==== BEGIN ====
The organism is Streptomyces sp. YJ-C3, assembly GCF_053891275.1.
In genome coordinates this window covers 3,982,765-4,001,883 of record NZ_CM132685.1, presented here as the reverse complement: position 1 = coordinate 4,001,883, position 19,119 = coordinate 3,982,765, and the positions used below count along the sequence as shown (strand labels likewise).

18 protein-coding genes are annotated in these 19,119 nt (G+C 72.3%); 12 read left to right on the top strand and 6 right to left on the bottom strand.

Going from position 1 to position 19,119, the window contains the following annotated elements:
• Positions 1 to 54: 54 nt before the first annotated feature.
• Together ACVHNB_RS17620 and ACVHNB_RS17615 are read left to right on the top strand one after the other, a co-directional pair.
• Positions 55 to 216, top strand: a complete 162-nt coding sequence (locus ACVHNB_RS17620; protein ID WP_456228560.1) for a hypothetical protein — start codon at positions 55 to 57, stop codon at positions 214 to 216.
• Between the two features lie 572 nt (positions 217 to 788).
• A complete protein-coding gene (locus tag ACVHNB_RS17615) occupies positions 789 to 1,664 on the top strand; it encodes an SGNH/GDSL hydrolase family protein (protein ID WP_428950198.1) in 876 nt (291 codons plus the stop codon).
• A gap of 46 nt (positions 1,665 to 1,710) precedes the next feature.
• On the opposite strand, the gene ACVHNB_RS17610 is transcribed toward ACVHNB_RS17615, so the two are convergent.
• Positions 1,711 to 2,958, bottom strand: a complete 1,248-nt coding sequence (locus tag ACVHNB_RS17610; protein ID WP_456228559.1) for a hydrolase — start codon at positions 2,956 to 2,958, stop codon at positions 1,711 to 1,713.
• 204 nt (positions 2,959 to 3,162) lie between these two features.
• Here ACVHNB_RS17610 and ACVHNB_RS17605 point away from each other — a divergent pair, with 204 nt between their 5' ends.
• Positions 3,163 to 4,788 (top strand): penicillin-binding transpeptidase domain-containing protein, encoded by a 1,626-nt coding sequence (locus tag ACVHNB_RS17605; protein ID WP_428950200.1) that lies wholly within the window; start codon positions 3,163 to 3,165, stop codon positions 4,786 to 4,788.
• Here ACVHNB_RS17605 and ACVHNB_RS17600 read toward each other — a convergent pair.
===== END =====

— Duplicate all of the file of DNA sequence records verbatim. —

The organism is Streptomyces sp. YJ-C3, assembly GCF_053891275.1.
In genome coordinates this window covers 3,982,765-4,001,883 of record NZ_CM132685.1, presented here as the reverse complement: position 1 = coordinate 4,001,883, position 19,119 = coordinate 3,982,765, and the positions used below count along the sequence as shown (strand labels likewise).

18 protein-coding genes are annotated in these 19,119 nt (G+C 72.3%); 12 read left to right on the top strand and 6 right to left on the bottom strand.

Going from position 1 to position 19,119, the window contains the following annotated elements:
• Positions 1 to 54: 54 nt before the first annotated feature.
• Together ACVHNB_RS17620 and ACVHNB_RS17615 are read left to right on the top strand one after the other, a co-directional pair.
• Positions 55 to 216, top strand: a complete 162-nt coding sequence (locus ACVHNB_RS17620; protein ID WP_456228560.1) for a hypothetical protein — start codon at positions 55 to 57, stop codon at positions 214 to 216.
• Between the two features lie 572 nt (positions 217 to 788).
• A complete protein-coding gene (locus tag ACVHNB_RS17615) occupies positions 789 to 1,664 on the top strand; it encodes an SGNH/GDSL hydrolase family protein (protein ID WP_428950198.1) in 876 nt (291 codons plus the stop codon).
• A gap of 46 nt (positions 1,665 to 1,710) precedes the next feature.
• On the opposite strand, the gene ACVHNB_RS17610 is transcribed toward ACVHNB_RS17615, so the two are convergent.
• Positions 1,711 to 2,958, bottom strand: a complete 1,248-nt coding sequence (locus tag ACVHNB_RS17610; protein ID WP_456228559.1) for a hydrolase — start codon at positions 2,956 to 2,958, stop codon at positions 1,711 to 1,713.
• 204 nt (positions 2,959 to 3,162) lie between these two features.
• Here ACVHNB_RS17610 and ACVHNB_RS17605 point away from each other — a divergent pair, with 204 nt between their 5' ends.
• Positions 3,163 to 4,788 (top strand): penicillin-binding transpeptidase domain-containing protein, encoded by a 1,626-nt coding sequence (locus tag ACVHNB_RS17605; protein ID WP_428950200.1) that lies wholly within the window; start codon positions 3,163 to 3,165, stop codon positions 4,786 to 4,788.
• Here ACVHNB_RS17605 and ACVHNB_RS17600 read toward each other — a convergent pair.